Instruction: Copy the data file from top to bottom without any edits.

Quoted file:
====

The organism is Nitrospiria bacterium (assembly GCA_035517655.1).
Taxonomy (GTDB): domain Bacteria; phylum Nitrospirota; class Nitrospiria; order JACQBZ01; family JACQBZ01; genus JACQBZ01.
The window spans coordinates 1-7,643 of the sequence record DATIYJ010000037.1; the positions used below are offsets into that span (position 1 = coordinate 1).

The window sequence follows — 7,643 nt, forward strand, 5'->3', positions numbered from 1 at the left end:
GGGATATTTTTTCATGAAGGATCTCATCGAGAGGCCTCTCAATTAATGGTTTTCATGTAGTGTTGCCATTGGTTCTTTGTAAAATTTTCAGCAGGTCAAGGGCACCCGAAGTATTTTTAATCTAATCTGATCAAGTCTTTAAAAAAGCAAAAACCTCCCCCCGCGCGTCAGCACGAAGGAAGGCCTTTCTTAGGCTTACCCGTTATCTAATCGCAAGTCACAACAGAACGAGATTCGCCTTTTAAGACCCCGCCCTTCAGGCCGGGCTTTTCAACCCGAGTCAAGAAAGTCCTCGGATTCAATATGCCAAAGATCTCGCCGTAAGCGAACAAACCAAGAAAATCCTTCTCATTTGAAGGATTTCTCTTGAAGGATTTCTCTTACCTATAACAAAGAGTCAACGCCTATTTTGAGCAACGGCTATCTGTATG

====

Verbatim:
The organism is Nitrospiria bacterium (assembly GCA_035517655.1).
Taxonomy (GTDB): domain Bacteria; phylum Nitrospirota; class Nitrospiria; order JACQBZ01; family JACQBZ01; genus JACQBZ01.
The window spans coordinates 1-7,643 of the sequence record DATIYJ010000037.1; the positions used below are offsets into that span (position 1 = coordinate 1).

The window sequence follows — 7,643 nt, forward strand, 5'->3', positions numbered from 1 at the left end:
GGGATATTTTTTCATGAAGGATCTCATCGAGAGGCCTCTCAATTAATGGTTTTCATGTAGTGTTGCCATTGGTTCTTTGTAAAATTTTCAGCAGGTCAAGGGCACCCGAAGTATTTTTAATCTAATCTGATCAAGTCTTTAAAAAAGCAAAAACCTCCCCCCGCGCGTCAGCACGAAGGAAGGCCTTTCTTAGGCTTACCCGTTATCTAATCGCAAGTCACAACAGAACGAGATTCGCCTTTTAAGACCCCGCCCTTCAGGCCGGGCTTTTCAACCCGAGTCAAGAAAGTCCTCGGATTCAATATGCCAAAGATCTCGCCGTAAGCGAACAAACCAAGAAAATCCTTCTCATTTGAAGGATTTCTCTTGAAGGATTTCTCTTACCTATAACAAAGAGTCAACGCCTATTTTGAGCAACGGCTATCTGTATG